Economists and recruitment experts continually lament the country’s low levels of critical skills, a situation that contributes to the devastating unemployment figures.
According to StatsSA, more than 7.9 million people of working age were actively looking for work at the end of 2021, up from 7.6 million in the year’s previous quarter.
So how does one begin to tackle this monumental crisis?
One of the solutions, says Rudi Mdima, HyperionDev’s business development and relationships manager, involves the private sector. This sector could play a bigger part in creating space for the youth to enter various industries through learnerships.
While the country’s unemployment levels were exacerbated by the Covid-19 pandemic and the Great Resignation – an ongoing economic trend in which employees are resigning from their jobs – young people could enter the job market through learnerships. This, he says, would provide them invaluable opportunities to secure future employment.
“Learnerships are a win-win for everyone involved, with the biggest wins including being able to help the government tackle the unemployment crisis currently facing our country, and improving South Africans’ livelihoods.”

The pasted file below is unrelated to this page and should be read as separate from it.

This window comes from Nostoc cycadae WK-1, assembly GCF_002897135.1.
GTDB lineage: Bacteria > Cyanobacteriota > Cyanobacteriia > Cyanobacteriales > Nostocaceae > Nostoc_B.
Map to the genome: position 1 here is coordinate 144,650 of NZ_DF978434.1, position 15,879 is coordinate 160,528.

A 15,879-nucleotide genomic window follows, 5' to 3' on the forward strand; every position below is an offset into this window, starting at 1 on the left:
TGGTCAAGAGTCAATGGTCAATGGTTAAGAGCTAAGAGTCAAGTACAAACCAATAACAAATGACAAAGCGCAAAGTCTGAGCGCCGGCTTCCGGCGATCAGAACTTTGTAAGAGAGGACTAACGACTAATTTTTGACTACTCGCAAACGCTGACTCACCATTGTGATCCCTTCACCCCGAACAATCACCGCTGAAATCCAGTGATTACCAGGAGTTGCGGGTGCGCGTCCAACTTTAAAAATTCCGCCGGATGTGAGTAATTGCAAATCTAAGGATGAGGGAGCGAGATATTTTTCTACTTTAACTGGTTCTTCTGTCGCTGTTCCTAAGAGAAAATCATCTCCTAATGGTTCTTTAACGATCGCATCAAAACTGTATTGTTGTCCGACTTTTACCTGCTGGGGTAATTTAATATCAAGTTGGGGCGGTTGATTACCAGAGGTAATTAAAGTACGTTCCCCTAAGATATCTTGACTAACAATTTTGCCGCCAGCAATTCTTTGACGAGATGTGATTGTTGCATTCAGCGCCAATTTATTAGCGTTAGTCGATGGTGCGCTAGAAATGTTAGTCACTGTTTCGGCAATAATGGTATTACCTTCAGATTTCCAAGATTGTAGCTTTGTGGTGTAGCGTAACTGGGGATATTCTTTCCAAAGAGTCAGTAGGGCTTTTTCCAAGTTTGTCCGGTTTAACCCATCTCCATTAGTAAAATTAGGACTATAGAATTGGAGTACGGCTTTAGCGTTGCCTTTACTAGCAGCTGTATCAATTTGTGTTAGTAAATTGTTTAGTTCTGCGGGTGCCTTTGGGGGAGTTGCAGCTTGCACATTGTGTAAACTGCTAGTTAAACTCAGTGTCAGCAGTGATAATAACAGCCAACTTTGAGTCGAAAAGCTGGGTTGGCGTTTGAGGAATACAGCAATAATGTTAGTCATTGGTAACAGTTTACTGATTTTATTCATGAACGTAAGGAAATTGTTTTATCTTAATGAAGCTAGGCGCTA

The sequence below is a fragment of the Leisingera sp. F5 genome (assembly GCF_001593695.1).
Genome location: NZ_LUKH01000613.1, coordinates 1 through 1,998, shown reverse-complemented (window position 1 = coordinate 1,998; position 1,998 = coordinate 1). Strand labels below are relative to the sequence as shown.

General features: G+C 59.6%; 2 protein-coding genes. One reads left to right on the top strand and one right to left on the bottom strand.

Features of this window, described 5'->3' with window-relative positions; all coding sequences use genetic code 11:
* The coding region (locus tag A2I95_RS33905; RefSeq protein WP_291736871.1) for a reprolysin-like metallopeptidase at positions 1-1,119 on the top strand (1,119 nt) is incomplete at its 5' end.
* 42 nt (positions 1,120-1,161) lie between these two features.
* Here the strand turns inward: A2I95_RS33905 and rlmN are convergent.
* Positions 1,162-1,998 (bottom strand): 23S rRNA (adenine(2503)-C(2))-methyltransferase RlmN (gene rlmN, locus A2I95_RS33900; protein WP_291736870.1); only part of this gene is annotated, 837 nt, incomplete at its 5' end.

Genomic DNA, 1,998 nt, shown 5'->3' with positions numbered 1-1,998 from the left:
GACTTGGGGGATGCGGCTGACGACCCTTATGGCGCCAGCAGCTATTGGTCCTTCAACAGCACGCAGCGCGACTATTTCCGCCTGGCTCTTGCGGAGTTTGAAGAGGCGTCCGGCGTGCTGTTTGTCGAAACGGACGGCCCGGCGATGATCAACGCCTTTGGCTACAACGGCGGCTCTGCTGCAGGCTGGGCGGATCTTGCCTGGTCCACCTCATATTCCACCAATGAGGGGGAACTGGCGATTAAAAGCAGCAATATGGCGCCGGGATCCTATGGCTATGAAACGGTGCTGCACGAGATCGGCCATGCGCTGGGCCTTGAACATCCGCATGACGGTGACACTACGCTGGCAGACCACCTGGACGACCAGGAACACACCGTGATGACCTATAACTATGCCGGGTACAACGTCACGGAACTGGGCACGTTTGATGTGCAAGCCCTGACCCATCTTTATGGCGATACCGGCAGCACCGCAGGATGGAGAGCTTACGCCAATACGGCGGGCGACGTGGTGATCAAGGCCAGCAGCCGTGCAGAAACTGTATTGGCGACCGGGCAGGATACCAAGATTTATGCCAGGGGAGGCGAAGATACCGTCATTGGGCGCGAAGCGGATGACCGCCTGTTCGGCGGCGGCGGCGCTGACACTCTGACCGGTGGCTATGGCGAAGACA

The launch of the eThekwini Furniture Cluster’s (EFC) Workplace Readiness Programme for Unemployed Youth, is one example of an initiative trying to tackle this in KwaZulu-Natal. After successful completion of this 12-month programme, nine participants will potentially have jobs lined up.
Skills co-ordinator for the EFC, Tamlyn Kisten, explains that the programme has been created to bridge the gaps between market demand and the existing skills in the furniture manufacturing industry.
“Working together, we aim to give deserving unemployed young people the sector-specific skills that will help them secure their first employment opportunity and build a meaningful, sustainable career.”
Commercial manager at Workforce Staffing, Lucinda Alfonica adds, however, that “in a market where budgets are tight, employers are now, more than ever, looking for ‘perfect’ candidates to fill open roles”.
“The reality, though, is that the perfect candidate does not exist, and if the youth are never given the opportunity to gain the skills they need, there will eventually be nobody to hire.”
Alfonica urges the private sector to become heavily invested in providing job experience to unemployed youth so that they will, in future, be able to contribute meaningfully towards economic growth.